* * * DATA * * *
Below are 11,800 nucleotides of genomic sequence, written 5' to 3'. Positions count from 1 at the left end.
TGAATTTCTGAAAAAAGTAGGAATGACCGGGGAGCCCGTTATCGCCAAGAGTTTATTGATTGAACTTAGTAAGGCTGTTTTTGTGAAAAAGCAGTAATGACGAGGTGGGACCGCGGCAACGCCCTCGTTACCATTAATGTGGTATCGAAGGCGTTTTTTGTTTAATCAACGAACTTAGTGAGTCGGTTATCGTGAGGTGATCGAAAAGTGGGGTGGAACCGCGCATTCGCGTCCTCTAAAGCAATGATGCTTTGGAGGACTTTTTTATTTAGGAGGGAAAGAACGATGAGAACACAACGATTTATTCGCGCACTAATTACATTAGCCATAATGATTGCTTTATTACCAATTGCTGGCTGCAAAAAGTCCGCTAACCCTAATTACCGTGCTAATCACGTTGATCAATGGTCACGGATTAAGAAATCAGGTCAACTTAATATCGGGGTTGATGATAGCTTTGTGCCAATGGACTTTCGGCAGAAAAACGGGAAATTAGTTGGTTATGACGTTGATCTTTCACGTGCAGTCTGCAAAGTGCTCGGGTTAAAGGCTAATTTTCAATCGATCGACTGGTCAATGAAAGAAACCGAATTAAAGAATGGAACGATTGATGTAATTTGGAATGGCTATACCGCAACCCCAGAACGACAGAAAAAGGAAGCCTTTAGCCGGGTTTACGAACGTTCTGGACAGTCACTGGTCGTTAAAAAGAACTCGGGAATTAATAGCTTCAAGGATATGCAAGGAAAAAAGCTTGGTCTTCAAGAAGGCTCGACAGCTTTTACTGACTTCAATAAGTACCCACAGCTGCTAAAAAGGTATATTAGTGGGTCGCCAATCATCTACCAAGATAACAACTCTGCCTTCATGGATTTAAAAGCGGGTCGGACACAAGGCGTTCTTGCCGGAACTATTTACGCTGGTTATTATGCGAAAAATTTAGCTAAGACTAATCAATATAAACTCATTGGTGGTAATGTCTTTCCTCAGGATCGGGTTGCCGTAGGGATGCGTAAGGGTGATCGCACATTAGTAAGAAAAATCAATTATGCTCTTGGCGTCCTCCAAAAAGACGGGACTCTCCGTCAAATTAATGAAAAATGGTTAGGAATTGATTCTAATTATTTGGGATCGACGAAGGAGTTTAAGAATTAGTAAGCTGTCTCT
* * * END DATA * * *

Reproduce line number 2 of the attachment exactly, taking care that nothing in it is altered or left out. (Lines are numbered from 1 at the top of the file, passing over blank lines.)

TGAATTTCTGAAAAAAGTAGGAATGACCGGGGAGCCCGTTATCGCCAAGAGTTTATTGATTGAACTTAGTAAGGCTGTTTTTGTGAAAAAGCAGTAATGACGAGGTGGGACCGCGGCAACGCCCTCGTTACCATTAATGTGGTATCGAAGGCGTTTTTTGTTTAATCAACGAACTTAGTGAGTCGGTTATCGTGAGGTGATCGAAAAGTGGGGTGGAACCGCGCATTCGCGTCCTCTAAAGCAATGATGCTTTGGAGGACTTTTTTATTTAGGAGGGAAAGAACGATGAGAACACAACGATTTATTCGCGCACTAATTACATTAGCCATAATGATTGCTTTATTACCAATTGCTGGCTGCAAAAAGTCCGCTAACCCTAATTACCGTGCTAATCACGTTGATCAATGGTCACGGATTAAGAAATCAGGTCAACTTAATATCGGGGTTGATGATAGCTTTGTGCCAATGGACTTTCGGCAGAAAAACGGGAAATTAGTTGGTTATGACGTTGATCTTTCACGTGCAGTCTGCAAAGTGCTCGGGTTAAAGGCTAATTTTCAATCGATCGACTGGTCAATGAAAGAAACCGAATTAAAGAATGGAACGATTGATGTAATTTGGAATGGCTATACCGCAACCCCAGAACGACAGAAAAAGGAAGCCTTTAGCCGGGTTTACGAACGTTCTGGACAGTCACTGGTCGTTAAAAAGAACTCGGGAATTAATAGCTTCAAGGATATGCAAGGAAAAAAGCTTGGTCTTCAAGAAGGCTCGACAGCTTTTACTGACTTCAATAAGTACCCACAGCTGCTAAAAAGGTATATTAGTGGGTCGCCAATCATCTACCAAGATAACAACTCTGCCTTCATGGATTTAAAAGCGGGTCGGACACAAGGCGTTCTTGCCGGAACTATTTACGCTGGTTATTATGCGAAAAATTTAGCTAAGACTAATCAATATAAACTCATTGGTGGTAATGTCTTTCCTCAGGATCGGGTTGCCGTAGGGATGCGTAAGGGTGATCGCACATTAGTAAGAAAAATCAATTATGCTCTTGGCGTCCTCCAAAAAGACGGGACTCTCCGTCAAATTAATGAAAAATGGTTAGGAATTGATTCTAATTATTTGGGATCGACGAAGGAGTTTAAGAATTAGTAAGCTGTCTCT